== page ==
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July 07, 1976 - Image 7

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Text
Publication:
Michigan Daily, 1976-07-07

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Wednesday, July 7, 1976

THE MICHIGAN DAILY

Page Seven

President Reagan seeks Dem support

jobs bill
By AP and UPI
WASHINGTON - President
Ford yesterday vetoed a $3.95-
billion employment bill intended
to create or preserve hundreds
of thousands of jobs.
Democrats have vowed to en-
act the public service measure
over Ford's veto.
IN HIS STATEMENT to Con-
gress, Ford said: 'This bil will
not create lasting jobs but in-
stead will create more infla-
tion."
The President n o t e d that
members of Congress are now
home on a Fourth of July holi-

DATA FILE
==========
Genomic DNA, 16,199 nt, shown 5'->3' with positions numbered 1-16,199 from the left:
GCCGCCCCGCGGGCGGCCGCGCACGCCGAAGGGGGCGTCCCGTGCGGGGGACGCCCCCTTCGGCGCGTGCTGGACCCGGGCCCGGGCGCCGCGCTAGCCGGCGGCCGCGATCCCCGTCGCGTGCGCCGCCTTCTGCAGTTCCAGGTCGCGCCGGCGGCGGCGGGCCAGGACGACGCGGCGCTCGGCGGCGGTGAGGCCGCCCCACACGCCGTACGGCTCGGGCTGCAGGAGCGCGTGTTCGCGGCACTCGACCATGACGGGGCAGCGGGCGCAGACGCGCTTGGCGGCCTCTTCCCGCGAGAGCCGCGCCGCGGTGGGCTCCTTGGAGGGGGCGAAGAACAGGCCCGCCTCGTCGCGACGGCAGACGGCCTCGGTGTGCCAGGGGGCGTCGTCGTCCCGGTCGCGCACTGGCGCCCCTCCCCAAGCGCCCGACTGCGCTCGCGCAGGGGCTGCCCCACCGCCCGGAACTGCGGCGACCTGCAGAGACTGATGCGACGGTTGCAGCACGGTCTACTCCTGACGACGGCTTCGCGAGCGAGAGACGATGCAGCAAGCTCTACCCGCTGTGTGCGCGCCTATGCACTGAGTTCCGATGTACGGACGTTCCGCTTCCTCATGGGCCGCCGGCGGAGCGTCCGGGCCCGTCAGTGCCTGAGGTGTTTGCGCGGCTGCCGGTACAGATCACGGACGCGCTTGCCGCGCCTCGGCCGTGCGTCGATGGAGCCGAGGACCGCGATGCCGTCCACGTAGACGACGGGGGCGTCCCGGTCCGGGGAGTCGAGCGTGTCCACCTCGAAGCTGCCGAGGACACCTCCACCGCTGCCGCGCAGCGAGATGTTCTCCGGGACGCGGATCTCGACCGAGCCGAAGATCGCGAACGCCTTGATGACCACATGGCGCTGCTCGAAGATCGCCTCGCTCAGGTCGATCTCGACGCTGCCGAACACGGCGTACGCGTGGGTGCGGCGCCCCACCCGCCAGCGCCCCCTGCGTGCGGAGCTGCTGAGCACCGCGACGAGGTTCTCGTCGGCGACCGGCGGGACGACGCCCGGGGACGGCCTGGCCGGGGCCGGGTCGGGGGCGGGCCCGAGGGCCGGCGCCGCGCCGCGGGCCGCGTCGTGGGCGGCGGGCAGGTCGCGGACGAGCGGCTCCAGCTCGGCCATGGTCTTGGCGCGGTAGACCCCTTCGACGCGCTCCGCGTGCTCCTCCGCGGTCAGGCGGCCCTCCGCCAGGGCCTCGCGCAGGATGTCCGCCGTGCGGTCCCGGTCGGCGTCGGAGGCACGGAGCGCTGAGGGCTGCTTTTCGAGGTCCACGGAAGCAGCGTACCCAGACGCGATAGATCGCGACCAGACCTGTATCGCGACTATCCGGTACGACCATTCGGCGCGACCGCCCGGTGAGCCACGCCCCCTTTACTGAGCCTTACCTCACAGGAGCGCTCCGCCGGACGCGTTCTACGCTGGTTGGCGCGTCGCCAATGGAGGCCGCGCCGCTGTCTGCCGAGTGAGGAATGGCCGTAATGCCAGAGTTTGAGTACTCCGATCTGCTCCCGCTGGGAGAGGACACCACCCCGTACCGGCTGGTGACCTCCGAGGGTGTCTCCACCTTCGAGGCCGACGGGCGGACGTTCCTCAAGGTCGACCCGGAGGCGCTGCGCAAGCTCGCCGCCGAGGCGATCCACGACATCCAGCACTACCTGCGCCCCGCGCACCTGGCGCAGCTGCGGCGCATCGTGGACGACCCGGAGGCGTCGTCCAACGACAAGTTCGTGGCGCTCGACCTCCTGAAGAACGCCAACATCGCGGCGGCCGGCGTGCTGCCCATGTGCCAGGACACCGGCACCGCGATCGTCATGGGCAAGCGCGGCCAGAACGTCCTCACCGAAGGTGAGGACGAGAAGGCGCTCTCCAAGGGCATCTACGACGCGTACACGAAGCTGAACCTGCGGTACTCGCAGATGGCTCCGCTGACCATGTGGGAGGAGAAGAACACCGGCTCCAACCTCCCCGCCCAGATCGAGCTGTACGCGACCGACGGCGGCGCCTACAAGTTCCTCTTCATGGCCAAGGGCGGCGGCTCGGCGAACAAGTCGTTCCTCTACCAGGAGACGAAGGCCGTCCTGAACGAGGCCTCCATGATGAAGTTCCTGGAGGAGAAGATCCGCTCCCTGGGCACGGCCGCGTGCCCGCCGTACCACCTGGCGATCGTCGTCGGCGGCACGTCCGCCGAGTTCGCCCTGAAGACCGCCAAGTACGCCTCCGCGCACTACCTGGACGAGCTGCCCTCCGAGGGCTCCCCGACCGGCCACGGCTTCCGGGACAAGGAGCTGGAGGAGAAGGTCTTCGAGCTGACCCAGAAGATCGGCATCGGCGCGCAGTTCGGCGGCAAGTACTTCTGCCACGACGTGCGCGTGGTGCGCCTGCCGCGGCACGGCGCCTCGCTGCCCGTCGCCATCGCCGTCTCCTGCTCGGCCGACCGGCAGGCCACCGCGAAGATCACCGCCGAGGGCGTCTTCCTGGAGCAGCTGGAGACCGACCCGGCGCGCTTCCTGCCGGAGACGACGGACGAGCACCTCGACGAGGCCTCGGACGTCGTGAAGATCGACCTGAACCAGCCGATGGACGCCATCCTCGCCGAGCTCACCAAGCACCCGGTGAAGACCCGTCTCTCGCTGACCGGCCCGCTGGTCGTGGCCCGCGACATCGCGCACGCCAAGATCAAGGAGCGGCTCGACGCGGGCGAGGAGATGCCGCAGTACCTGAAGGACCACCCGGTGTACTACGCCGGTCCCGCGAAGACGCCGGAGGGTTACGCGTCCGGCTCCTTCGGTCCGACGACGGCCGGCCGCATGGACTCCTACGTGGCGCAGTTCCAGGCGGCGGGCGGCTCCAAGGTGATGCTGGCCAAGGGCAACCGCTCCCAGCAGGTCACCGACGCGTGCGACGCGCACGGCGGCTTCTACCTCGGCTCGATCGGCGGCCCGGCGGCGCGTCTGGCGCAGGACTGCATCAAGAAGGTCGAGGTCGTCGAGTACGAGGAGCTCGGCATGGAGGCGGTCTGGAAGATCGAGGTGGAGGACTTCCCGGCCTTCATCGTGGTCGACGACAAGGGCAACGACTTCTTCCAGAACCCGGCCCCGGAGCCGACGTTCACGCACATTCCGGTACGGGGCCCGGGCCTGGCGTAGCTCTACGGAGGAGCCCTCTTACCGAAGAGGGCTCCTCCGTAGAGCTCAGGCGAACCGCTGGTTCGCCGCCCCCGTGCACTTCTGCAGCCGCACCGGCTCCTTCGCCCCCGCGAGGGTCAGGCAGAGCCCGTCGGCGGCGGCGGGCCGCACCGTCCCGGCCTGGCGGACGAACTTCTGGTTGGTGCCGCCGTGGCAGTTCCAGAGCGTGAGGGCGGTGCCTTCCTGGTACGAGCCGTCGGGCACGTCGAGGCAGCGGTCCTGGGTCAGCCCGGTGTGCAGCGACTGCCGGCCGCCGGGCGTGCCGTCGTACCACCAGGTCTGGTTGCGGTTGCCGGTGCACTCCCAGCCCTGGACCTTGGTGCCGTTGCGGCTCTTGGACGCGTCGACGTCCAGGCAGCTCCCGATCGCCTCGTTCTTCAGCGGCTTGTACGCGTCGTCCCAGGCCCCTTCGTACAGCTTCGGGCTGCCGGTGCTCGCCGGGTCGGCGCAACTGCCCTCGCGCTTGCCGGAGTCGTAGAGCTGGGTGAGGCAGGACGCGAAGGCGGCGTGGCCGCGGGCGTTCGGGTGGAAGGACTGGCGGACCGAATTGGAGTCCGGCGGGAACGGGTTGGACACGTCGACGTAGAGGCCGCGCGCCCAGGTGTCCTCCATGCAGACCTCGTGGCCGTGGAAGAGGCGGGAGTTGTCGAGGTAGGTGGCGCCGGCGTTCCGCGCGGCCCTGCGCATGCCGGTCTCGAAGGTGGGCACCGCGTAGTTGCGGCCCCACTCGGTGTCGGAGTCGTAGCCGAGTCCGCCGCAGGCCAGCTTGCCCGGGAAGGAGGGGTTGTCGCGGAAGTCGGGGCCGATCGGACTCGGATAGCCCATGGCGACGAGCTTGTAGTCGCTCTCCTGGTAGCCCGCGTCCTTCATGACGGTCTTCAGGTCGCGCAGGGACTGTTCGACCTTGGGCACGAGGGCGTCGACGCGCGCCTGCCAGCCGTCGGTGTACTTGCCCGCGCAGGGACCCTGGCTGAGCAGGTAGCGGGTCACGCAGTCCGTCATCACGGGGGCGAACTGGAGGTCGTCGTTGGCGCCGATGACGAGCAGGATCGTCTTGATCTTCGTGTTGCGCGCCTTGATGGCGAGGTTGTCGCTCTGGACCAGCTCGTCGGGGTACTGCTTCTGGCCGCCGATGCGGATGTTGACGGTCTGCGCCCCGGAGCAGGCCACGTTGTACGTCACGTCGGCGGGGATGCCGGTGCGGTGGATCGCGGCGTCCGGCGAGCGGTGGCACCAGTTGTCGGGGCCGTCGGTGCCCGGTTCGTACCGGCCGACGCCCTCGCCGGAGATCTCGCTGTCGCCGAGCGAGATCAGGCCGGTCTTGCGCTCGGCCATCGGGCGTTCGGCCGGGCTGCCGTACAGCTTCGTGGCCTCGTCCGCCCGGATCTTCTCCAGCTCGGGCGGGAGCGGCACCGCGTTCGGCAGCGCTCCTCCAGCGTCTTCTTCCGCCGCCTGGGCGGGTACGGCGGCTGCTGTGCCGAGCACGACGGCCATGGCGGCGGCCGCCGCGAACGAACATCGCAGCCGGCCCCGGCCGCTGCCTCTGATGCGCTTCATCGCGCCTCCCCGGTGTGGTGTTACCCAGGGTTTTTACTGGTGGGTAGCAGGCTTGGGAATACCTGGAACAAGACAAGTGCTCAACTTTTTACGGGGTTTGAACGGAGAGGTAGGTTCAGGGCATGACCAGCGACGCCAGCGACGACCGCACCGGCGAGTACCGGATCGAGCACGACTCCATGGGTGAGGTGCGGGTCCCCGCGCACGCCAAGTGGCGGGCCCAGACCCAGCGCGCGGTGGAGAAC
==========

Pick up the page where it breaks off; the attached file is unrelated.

day and he urged their con-
stituents to let them know that
the federal government cannot
continue to go on a spending
spree.
U.S. Representative J a m e s
O'Hara (D-Mich.) calleddthe
veto "incredible" and said it
must be immediately overrid-
den by Congress.
O'HARA, A candidate for the
Senate seat being vacated by
Philip Hart, said the bill would
have provided some $92 million
for Michigan, including $24 mil-
lion to financially strapped De-
troit and Wayne County,
"The incredible veto of this
urgently n e e d e d legislation
must be overridden by Congress
as soon as it returns later this
month," O'Hara said.
The veto was Ford's third in
four days and the 52nd of his
presidency.
LAST FRIDAY Ford vetoed a
$3.3 billion military construction